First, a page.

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Ultimately, most of us, when it comes to it, are hypocrites. We maintain that human rights and sexual equality matters, but these concepts fade into the background when the starting whistle blows. And this is what I predict will happen with the Qatar World Cup just as it happened when similar mega-sport events have been held in countries like Russia, China and the UAE. When it comes down to it, the kicking of a ball between two metal posts for our entertainment is clearly not worth the human lives that were sacrificed in the process. But when the Qatar World Cup kicks off most of us will shuffle our feet and wring our hands, mumble something about human rights and how corrupt football is, for such thoughts to drain away as we turn on the television to cheer on our team. Such is the power of sport.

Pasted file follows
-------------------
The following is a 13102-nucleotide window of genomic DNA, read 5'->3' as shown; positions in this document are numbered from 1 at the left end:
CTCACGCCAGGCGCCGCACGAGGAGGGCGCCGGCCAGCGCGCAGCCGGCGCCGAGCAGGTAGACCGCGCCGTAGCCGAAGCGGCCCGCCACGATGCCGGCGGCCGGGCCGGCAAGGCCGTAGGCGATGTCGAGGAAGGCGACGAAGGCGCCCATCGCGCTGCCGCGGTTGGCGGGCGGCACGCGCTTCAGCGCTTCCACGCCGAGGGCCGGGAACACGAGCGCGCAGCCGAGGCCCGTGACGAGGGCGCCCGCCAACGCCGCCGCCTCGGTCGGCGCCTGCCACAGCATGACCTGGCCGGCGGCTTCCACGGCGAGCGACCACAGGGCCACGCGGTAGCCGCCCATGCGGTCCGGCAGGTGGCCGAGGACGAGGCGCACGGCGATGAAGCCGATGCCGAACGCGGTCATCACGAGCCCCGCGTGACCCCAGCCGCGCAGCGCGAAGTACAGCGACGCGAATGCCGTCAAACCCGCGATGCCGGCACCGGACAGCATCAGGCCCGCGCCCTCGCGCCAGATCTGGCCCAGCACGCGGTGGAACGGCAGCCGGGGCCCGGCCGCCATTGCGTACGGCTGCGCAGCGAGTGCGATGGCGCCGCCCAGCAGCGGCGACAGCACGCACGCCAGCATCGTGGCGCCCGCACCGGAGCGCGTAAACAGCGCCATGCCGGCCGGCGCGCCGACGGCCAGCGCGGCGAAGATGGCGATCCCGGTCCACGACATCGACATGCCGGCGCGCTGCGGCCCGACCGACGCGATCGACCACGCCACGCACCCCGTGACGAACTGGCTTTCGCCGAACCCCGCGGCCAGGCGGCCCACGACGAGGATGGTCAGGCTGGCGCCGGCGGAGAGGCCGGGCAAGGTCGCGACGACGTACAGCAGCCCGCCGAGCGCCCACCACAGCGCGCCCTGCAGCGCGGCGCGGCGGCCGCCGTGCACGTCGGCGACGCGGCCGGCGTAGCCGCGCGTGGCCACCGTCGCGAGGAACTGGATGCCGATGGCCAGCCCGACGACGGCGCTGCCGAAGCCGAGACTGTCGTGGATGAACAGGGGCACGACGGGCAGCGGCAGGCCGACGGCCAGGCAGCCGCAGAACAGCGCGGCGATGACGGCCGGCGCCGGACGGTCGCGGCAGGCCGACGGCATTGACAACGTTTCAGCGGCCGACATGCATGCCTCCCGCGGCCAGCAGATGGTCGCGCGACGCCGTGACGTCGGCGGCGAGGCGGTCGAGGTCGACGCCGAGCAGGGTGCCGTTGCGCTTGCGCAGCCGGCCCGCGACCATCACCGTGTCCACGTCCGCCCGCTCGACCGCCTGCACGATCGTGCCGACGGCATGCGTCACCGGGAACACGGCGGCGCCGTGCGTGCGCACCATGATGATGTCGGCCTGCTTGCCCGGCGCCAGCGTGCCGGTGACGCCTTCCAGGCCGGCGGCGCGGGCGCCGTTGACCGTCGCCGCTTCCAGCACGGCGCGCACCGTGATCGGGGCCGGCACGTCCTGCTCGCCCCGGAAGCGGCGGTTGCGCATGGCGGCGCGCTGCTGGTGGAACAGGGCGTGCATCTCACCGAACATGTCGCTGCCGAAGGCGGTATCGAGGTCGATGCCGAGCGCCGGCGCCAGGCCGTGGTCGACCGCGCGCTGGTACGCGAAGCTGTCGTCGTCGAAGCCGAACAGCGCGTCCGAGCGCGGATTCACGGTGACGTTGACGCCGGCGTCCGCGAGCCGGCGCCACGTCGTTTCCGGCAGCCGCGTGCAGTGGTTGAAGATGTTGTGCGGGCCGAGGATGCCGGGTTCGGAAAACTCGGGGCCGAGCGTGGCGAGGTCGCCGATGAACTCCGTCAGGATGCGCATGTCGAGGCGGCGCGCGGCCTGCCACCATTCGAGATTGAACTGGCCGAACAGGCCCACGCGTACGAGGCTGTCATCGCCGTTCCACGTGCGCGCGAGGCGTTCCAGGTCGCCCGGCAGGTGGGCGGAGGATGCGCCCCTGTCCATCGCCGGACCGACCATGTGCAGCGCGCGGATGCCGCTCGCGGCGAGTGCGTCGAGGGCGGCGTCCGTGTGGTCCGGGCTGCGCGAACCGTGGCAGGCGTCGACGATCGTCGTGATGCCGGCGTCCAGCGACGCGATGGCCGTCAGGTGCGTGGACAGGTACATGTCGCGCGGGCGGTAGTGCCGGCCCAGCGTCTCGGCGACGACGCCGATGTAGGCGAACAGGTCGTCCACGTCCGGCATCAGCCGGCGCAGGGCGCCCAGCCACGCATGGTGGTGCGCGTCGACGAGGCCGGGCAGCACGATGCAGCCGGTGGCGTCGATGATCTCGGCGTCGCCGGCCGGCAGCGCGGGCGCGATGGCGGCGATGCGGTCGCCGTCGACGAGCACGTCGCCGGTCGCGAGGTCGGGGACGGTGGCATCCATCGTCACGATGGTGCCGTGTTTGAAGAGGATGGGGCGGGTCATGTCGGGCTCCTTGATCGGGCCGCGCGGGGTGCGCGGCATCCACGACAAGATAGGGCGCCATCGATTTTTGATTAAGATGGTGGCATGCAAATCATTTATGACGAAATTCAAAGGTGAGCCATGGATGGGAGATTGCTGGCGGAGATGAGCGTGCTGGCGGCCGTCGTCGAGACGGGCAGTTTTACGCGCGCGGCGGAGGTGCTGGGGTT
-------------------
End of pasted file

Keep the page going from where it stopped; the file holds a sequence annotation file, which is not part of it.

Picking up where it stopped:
As the global game, football is one of the few arenas which hold political clout in the form of soft power. Although it is just two teams of eleven players kicking a ball towards a goal, it represents so much more. And whilst world governing bodies, such as FIFA whose ‘men in grey suits’ set the rules and offer the rewards, may say they wish to use football to “reflect the world”, the fact this world is currently ravaged by war, extremism and climate catastrophe suggests that they should be more careful about how they use the power that football holds.


[1] Nye, J. S. (2008). Public Diplomacy and Soft Power. The ANNALS of the American Academy of Political and Social Science, 616(1), 94–109.



[4] Connell, J. (2018) “Globalisation, Soft Power, and the Rise of Football in China,” Geographical Research, 56(1), pp. 5–15. doi: 10.1111/1745-5871.12249.